State senator and Republican candidate for county executive Allan Kittleman has prefiled legislation to repeal Maryland's Watershed Protection and Restoration Program, he announced Monday.
"While the goals of the Watershed Protection and Restoration Program are certainly laudable, the method for paying for the plans to attain those goals is, I believe, discriminatory, counter-productive, and unfairly taxes the business community for something that should be the responsibility of the entire community," Kittleman said in a statement announcing the bill.
Otherwise known as the stormwater fee, or the "rain tax" by critics, the Watershed Protection Act, passed by the General Assembly two years ago, requires Maryland's nine largest counties and Baltimore to raise funds to limit pollution runoff into the Chesapeake Bay and its tributaries.
The fees were supposed to be enacted by July 1 of this year, but some counties, such as Carroll and Frederick, have either refused to levy a tax or have charged a nominal fee of one penny.
Kittleman said the varying responses to the act were part of the reason he thought it should go.
"Why do we have a law that's not even being enforced?" he said in a telephone interview Tuesday.
He said the state's attorney general told him that counties have had the authority to collect a stormwater fee since 1992. He said counties shouldn't be forced into making any decisions.
"I don't think that's right; I think the counties should make that decision for themselves," Kittleman said.
In Howard, residents will pay different amounts based on a tiered structure. Townhouse and apartment dwellers will be charged $15 a year, single-family homeowners with a lot size of up to a quarter of an acre will pay $45 and homeowners with properties larger than a quarter acre will pay $90. Business owners will pay a fee based on the amount of impervious surface on their lot, at a charge of $15 per impervious unit of 500 square feet. The fee will be billed in December.
The county announced a program earlier this month that would exempt nonprofits and religious organizations from the fee if they agree to follow a stormwater management plan devised by the county for their property.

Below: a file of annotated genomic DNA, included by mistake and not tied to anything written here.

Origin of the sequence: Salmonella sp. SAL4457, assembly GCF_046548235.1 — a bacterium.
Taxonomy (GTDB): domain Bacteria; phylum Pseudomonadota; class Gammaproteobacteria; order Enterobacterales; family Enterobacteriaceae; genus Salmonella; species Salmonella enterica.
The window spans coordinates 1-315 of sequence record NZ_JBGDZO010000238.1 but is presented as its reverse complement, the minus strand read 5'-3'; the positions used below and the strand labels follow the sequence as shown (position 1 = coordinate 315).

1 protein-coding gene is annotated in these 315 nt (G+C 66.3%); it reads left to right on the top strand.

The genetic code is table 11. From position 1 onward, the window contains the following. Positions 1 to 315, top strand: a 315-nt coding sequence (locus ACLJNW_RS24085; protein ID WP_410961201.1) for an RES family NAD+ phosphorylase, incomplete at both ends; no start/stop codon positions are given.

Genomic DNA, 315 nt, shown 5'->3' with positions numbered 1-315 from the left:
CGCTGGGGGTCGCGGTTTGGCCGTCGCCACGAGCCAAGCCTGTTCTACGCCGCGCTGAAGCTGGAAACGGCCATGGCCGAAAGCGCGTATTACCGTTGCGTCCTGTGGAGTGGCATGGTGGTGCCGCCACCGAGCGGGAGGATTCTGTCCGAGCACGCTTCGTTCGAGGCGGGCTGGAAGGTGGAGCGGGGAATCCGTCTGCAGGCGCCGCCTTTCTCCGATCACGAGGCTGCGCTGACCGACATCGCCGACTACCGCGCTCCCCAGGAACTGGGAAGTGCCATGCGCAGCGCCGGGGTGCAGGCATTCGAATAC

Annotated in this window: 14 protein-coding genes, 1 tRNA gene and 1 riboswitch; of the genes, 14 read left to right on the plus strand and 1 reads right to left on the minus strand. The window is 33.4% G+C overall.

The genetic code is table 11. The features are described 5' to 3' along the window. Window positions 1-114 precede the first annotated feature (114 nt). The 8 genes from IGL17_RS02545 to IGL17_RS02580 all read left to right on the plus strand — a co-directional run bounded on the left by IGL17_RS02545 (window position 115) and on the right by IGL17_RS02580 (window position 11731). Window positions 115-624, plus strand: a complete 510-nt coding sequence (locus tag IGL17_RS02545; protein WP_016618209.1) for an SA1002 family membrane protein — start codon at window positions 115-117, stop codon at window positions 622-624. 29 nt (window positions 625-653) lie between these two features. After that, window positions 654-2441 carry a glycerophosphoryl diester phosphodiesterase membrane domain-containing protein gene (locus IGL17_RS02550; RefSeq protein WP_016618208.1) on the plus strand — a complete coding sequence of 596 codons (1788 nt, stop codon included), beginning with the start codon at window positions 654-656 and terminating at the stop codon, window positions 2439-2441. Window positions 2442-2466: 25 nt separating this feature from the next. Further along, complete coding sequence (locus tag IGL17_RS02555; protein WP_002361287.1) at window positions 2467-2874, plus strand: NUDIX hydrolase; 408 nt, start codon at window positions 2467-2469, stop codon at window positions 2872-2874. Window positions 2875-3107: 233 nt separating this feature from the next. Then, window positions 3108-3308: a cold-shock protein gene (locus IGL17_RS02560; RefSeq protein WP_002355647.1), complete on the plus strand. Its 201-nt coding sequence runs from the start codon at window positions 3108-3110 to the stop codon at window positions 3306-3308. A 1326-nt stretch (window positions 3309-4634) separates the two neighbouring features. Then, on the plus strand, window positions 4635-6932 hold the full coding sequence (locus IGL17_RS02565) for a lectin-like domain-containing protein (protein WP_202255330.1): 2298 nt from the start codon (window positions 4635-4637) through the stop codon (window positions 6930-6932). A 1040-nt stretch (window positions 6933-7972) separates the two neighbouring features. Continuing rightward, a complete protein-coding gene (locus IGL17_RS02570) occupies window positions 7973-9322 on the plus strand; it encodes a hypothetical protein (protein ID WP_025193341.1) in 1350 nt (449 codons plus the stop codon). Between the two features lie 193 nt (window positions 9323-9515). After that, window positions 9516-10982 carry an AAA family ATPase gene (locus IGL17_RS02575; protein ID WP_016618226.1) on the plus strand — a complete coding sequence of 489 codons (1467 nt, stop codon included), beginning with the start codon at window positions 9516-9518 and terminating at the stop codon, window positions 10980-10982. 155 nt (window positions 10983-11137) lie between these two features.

Kittleman said he also objected to the "burden" the fee puts on local businesses.
"I think the way it's been enacted [in Howard County has] been unfair to businesses," he said.
"Going forward, fairness would demand that our entire community must contribute to solving the stormwater run-off problem. Local and state governments were excluded from these fees, and residential property owners pay only a small amount of the true cost of stream and wetland restoration."
Kittleman, who said in the statement that as a child he spent weekends on the Bay at a family home in Dorchester County, said he "fully support[ed] efforts to clean up and preserve the Bay. "
He declined to address how to fund stormwater management measures, which have been mandated by the federal Environmental Protection Agency, although he suggested Howard could look to its general budget to find the money.
He said if he is elected county executive he would work to repeal the fee in Howard County if it hadn't already been repealed.
"I'm not saying I wouldn't do stormwater remediation; we'd just have to find other ways to fund it," he said.
Courtney Watson, the Democratic candidate for county executive and District 1 council member, said she was "not a fan of the approach Annapolis has chosen."
"The stance they took was not the best one, because they allowed the bill to be implemented differently in different jurisdictions," she said.
On the council, Watson voted to implement the stormwater fee.
"I think in Howard County, Ken Ulman and the County Council – we implemented the bill in the best way that we could given the goals that Annapolis was trying to have us accomplish," she said.
She said she hoped a solution could be found at the state level.
"The goals are good and curbing water pollution is necessary, and it has to be done," she said. "I think the state is best able to address it at the state level. I don't think necessarily that each county creating [its] own approach is the best way to go."
Howard County spokesman David Nitkin said in a statement that protecting the Chesapeake "is an important objective shared by our state and federal partners. Howard County is committed to doing its part to reduce pollution from all sources, and the administration's goal is to meet or exceed any standards required by state law."Copyright © 2014, The Baltimore Sun